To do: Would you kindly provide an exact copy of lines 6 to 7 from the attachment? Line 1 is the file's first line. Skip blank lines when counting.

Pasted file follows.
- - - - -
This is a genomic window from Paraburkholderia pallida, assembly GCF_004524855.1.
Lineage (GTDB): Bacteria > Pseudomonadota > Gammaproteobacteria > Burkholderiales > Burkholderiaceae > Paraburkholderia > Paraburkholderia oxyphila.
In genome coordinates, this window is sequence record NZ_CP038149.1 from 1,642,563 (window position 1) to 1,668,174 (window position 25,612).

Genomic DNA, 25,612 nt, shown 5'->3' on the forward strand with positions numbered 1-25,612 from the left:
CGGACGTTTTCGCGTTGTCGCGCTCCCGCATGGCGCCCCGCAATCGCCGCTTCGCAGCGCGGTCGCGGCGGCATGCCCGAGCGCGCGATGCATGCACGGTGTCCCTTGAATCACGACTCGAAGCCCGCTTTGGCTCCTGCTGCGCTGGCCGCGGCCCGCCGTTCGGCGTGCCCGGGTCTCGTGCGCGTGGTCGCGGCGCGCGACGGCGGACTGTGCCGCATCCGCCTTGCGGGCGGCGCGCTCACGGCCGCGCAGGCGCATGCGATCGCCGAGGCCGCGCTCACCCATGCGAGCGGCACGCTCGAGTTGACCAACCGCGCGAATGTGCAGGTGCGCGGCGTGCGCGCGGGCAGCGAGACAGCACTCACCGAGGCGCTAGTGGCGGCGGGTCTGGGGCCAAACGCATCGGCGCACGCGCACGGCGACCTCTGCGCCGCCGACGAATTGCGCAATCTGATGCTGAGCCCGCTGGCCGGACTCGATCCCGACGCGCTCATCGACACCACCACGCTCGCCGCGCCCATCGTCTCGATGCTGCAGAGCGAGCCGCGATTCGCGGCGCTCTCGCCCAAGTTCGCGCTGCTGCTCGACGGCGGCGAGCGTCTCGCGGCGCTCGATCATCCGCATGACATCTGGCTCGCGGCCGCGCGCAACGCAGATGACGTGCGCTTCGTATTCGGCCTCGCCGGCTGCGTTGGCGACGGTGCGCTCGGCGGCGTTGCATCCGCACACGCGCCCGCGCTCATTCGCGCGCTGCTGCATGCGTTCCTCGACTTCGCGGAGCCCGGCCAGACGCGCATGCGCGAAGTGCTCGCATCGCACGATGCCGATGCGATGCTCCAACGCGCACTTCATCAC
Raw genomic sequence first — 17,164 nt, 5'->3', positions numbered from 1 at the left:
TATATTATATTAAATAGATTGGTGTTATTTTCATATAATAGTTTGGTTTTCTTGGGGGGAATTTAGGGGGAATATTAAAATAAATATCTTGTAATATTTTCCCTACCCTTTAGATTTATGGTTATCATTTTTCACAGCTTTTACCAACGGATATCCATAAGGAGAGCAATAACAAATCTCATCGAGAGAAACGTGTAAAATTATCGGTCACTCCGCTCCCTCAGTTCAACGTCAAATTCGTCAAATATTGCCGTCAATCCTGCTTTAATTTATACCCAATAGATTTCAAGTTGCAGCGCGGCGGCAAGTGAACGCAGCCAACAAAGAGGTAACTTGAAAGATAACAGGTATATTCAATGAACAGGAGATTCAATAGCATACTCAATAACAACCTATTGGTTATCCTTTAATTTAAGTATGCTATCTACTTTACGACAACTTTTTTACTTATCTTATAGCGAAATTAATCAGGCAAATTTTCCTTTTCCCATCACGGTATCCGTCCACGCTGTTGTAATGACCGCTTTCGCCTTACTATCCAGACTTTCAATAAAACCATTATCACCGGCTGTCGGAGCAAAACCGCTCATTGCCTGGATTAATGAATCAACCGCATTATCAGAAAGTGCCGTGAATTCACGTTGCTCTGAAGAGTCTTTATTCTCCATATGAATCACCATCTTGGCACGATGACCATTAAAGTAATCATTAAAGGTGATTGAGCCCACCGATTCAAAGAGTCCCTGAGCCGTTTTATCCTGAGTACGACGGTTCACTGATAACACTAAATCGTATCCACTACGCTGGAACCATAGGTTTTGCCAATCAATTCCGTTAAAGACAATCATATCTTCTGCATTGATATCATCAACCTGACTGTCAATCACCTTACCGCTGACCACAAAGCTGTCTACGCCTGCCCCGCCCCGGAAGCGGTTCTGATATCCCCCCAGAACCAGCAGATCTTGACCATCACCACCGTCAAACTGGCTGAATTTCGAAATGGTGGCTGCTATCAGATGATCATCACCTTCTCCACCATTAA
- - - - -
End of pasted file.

Raw genomic sequence first — 17,164 nt, 5'->3', positions numbered from 1 at the left:
TATATTATATTAAATAGATTGGTGTTATTTTCATATAATAGTTTGGTTTTCTTGGGGGGAATTTAGGGGGAATATTAAAATAAATATCTTGTAATATTTTCCCTACCCTTTAGATTTATGGTTATCATTTTTCACAGCTTTTACCAACGGATATCCATAAGGAGAGCAATAACAAATCTCATCGAGAGAAACGTGTAAAATTATCGGTCACTCCGCTCCCTCAGTTCAACGTCAAATTCGTCAAATATTGCCGTCAATCCTGCTTTAATTTATACCCAATAGATTTCAAGTTGCAGCGCGGCGGCAAGTGAACGCAGCCAACAAAGAGGTAACTTGAAAGATAACAGGTATATTCAATGAACAGGAGATTCAATAGCATACTCAATAACAACCTATTGGTTATCCTTTAATTTAAGTATGCTATCTACTTTACGACAACTTTTTTACTTATCTTATAGCGAAATTAATCAGGCAAATTTTCCTTTTCCCATCACGGTATCCGTCCACGCTGTTGTAATGACCGCTTTCGCCTTACTATCCAGACTTTCAATAAAACCATTATCACCGGCTGTCGGAGCAAAACCGCTCATTGCCTGGATTAATGAATCAACCGCATTATCAGAAAGTGCCGTGAATTCACGTTGCTCTGAAGAGTCTTTATTCTCCATATGAATCACCATCTTGGCACGATGACCATTAAAGTAATCATTAAAGGTGATTGAGCCCACCGATTCAAAGAGTCCCTGAGCCGTTTTATCCTGAGTACGACGGTTCACTGATAACACTAAATCGTATCCACTACGCTGGAACCATAGGTTTTGCCAATCAATTCCGTTAAAGACAATCATATCTTCTGCATTGATATCATCAACCTGACTGTCAATCACCTTACCGCTGACCACAAAGCTGTCTACGCCTGCCCCGCCCCGGAAGCGGTTCTGATATCCCCCCAGAACCAGCAGATCTTGACCATCACCACCGTCAAACTGGCTGAATTTCGAAATGGTGGCTGCTATCAGATGATCATCACCTTCTCCACCATTAA